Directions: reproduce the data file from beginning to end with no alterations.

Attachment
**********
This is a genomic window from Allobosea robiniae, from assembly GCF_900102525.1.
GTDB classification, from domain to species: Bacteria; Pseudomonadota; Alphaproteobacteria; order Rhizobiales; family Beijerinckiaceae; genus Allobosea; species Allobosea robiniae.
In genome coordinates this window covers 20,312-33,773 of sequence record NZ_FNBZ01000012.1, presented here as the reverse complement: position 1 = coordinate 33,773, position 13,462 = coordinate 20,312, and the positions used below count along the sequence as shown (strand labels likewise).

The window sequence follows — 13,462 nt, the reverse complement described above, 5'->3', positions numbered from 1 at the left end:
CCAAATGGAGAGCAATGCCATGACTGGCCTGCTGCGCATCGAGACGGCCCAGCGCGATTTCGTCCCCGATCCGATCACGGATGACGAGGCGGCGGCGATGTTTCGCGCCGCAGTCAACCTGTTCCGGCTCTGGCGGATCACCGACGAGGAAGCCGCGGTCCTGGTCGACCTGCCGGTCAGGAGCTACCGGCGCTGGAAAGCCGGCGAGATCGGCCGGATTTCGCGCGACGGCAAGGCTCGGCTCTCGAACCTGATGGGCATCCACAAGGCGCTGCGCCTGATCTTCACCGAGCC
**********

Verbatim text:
This is a genomic window from Allobosea robiniae, from assembly GCF_900102525.1.
GTDB classification, from domain to species: Bacteria; Pseudomonadota; Alphaproteobacteria; order Rhizobiales; family Beijerinckiaceae; genus Allobosea; species Allobosea robiniae.
In genome coordinates this window covers 20,312-33,773 of sequence record NZ_FNBZ01000012.1, presented here as the reverse complement: position 1 = coordinate 33,773, position 13,462 = coordinate 20,312, and the positions used below count along the sequence as shown (strand labels likewise).

The window sequence follows — 13,462 nt, the reverse complement described above, 5'->3', positions numbered from 1 at the left end:
CCAAATGGAGAGCAATGCCATGACTGGCCTGCTGCGCATCGAGACGGCCCAGCGCGATTTCGTCCCCGATCCGATCACGGATGACGAGGCGGCGGCGATGTTTCGCGCCGCAGTCAACCTGTTCCGGCTCTGGCGGATCACCGACGAGGAAGCCGCGGTCCTGGTCGACCTGCCGGTCAGGAGCTACCGGCGCTGGAAAGCCGGCGAGATCGGCCGGATTTCGCGCGACGGCAAGGCTCGGCTCTCGAACCTGATGGGCATCCACAAGGCGCTGCGCCTGATCTTCACCGAGCC